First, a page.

Sunday, September 18, 2005

of a sunday

I'm thinking about pedagogy I'm thinking about writing, I'm thinking about reading about writing and teaching. It's a lot to process and swish around in a brain. To me, there are many different types of writing (obviously) and ways to go about doing the different writings. I don't usually write on-line, except for email. So this is a good brain activity, to think about writing in all its forms and write about it. But right now I am thinking about writing in a writing or composition classroom, which is very different from a poetry or a fiction writing classroom. Yes, there may be similarities, but for now I will assume the differences, which I'm not going to go into anyhow, maybe in the future...

Anyhow, in composition, or essay writing, I am reading about expressivist process pedagogy which is something I thought I had mostly stayed away from. I don't entirely understand all of the ins and outs of the theory, but the personal expression writing which seems to be at the heart of it makes me nervous. As a teacher of writing I am interested in getting students motivated to write and be invested in their writing. And in order to get them to do that, having them writing about their personal experiences seems like a great idea. But I don't want to spend all semester reading amateur personal narratives...not to put down amateur writers, but you have to be one heck of a teacher to get students to transcend the banal personal experience story and present something that then becomes more universal, that reaches out into the world and tells some larger story. In the world of Creative Non Fiction for example, personal essays begin with personal experience, but then they go somewhere, they diverge and become something grand or larger than the initial experience. This is not to say that all of these essays solve world problems but, even in the essays that focus on more mundane events and ideas, there is something more at state, there is some insight offered, there is something to hold onto as a reader learning and becoming invested...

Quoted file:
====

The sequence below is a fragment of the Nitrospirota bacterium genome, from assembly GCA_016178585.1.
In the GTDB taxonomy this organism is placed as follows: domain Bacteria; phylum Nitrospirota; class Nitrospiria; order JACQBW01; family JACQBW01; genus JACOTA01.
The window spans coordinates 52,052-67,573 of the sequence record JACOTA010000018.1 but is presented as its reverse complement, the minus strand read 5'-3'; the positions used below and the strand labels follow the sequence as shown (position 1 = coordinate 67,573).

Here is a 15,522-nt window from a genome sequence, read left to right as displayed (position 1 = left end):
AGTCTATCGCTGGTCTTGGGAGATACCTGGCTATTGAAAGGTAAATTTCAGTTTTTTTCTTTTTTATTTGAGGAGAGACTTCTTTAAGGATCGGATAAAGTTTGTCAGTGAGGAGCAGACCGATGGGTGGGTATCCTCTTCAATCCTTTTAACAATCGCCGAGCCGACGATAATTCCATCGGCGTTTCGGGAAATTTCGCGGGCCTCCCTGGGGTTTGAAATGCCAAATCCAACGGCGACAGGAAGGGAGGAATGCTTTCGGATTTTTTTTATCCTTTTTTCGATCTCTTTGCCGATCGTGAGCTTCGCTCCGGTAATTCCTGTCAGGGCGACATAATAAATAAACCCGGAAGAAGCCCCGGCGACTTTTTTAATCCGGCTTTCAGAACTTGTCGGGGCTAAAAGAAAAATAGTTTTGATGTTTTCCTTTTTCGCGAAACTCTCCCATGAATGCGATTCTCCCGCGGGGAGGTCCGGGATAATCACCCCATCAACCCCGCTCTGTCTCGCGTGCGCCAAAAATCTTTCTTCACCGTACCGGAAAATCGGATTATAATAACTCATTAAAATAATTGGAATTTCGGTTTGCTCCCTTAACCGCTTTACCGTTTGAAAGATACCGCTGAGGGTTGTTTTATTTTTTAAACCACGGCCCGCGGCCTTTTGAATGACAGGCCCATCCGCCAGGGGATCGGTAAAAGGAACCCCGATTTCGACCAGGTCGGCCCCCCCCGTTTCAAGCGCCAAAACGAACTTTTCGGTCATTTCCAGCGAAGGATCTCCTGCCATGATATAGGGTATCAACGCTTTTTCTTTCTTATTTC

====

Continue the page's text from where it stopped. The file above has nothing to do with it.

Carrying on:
So how then to bring more personal writing, student-centered writing into the classroom? I'll think about that more and keep reading.

1 comment:

majordude said...
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